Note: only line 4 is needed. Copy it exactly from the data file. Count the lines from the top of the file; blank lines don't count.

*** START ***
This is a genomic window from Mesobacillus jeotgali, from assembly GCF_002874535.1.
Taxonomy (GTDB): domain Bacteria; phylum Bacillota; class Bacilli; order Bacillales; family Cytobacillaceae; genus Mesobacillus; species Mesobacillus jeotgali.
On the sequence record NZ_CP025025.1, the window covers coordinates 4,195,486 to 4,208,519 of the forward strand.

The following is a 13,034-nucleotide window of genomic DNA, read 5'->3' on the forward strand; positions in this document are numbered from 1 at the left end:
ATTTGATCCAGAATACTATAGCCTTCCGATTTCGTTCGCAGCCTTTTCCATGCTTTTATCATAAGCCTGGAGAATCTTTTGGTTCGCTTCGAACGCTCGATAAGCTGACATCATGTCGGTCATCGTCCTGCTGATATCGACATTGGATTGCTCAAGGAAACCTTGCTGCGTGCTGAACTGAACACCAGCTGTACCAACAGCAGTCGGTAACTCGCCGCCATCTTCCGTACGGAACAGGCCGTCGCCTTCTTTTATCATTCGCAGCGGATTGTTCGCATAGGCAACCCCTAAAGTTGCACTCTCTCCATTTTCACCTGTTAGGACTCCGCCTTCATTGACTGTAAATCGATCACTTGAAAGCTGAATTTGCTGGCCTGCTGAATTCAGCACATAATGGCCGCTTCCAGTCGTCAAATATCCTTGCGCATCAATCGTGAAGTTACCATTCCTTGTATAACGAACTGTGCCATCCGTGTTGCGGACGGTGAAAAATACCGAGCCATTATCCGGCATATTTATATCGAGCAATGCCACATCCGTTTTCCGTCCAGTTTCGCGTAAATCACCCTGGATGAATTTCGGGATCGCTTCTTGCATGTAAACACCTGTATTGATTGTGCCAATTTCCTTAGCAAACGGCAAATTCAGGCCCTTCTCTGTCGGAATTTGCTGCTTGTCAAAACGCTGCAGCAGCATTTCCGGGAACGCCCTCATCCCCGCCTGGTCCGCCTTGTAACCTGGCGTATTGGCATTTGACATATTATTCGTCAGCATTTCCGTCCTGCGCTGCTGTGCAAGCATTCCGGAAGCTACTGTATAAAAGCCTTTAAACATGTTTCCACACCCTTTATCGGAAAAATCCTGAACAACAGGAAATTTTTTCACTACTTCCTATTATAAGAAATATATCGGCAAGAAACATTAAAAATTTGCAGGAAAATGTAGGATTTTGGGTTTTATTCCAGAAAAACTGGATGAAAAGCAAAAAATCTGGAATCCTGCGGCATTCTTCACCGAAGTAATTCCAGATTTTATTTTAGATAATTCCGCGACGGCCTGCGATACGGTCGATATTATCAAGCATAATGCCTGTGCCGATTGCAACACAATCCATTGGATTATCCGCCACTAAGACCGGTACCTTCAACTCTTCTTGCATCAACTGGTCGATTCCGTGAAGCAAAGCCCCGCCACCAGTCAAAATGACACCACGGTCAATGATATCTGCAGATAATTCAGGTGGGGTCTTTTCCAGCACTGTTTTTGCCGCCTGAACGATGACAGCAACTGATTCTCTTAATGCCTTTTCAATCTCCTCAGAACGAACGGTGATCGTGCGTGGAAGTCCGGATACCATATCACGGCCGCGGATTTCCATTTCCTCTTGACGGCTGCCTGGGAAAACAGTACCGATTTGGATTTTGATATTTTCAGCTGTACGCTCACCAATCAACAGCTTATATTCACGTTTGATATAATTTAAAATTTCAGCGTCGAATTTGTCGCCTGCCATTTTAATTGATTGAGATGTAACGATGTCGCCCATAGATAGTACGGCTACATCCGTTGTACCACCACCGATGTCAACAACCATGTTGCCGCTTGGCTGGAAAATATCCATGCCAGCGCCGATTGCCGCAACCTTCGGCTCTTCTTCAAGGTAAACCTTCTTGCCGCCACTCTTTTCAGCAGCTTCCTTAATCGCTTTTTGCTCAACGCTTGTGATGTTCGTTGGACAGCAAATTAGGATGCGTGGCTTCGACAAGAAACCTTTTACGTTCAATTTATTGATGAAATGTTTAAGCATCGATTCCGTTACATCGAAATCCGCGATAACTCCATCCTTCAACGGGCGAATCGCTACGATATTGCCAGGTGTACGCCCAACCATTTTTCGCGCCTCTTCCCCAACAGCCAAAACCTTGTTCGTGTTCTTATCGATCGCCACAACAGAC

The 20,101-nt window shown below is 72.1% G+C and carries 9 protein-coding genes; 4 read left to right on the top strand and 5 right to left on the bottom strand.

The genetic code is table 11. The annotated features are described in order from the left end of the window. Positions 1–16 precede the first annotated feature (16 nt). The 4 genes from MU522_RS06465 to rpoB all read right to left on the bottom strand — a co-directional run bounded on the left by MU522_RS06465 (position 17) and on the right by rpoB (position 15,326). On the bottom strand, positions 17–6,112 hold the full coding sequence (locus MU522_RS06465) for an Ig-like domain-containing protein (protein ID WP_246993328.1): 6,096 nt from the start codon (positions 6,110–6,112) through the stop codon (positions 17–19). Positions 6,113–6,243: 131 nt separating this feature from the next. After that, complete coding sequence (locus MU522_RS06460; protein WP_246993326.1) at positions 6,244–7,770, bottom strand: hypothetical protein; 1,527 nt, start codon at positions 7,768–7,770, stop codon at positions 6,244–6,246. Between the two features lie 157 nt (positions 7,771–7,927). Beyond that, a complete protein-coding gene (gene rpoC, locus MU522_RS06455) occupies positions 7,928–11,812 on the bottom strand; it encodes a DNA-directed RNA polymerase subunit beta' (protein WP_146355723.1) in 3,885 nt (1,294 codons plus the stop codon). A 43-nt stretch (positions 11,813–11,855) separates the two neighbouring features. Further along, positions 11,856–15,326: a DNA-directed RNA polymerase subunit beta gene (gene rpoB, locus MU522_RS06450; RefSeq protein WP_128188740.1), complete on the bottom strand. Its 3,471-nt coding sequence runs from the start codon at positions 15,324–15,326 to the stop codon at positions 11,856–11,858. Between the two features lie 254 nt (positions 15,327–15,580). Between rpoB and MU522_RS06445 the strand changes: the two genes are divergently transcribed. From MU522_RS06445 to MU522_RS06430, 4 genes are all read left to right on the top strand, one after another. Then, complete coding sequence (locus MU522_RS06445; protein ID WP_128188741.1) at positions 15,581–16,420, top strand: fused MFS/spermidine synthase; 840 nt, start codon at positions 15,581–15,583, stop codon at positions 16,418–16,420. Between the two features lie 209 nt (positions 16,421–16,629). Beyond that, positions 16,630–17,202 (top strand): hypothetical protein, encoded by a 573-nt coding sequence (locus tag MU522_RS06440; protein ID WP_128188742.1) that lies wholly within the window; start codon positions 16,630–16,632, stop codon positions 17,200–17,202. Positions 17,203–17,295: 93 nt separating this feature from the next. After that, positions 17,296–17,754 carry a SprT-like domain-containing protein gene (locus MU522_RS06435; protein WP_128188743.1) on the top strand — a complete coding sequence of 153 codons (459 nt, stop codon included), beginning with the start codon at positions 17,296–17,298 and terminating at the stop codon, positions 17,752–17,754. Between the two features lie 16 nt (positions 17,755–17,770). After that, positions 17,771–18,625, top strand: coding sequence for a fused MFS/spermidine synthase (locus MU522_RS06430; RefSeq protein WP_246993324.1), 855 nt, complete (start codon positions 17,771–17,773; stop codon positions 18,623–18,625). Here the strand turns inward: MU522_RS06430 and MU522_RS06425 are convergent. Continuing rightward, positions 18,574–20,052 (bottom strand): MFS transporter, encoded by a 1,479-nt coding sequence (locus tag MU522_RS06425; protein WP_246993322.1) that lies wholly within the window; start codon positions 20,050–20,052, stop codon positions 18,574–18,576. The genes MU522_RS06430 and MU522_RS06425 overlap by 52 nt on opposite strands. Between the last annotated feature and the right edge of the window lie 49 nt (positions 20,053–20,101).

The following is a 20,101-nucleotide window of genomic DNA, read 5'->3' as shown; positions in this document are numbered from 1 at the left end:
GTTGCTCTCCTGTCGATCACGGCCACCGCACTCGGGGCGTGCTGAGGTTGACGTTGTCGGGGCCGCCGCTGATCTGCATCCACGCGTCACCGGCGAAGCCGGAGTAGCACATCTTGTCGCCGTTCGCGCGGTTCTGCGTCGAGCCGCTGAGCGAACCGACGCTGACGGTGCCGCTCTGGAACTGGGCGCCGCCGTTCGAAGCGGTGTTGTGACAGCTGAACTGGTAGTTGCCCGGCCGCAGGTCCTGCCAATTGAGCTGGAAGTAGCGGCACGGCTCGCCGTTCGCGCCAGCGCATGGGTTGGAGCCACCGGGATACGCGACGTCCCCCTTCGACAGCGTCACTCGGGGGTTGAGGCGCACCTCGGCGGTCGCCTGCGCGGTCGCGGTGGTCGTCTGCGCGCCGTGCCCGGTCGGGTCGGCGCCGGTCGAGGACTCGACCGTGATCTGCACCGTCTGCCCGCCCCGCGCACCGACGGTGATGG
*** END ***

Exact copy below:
The following is a 13,034-nucleotide window of genomic DNA, read 5'->3' on the forward strand; positions in this document are numbered from 1 at the left end: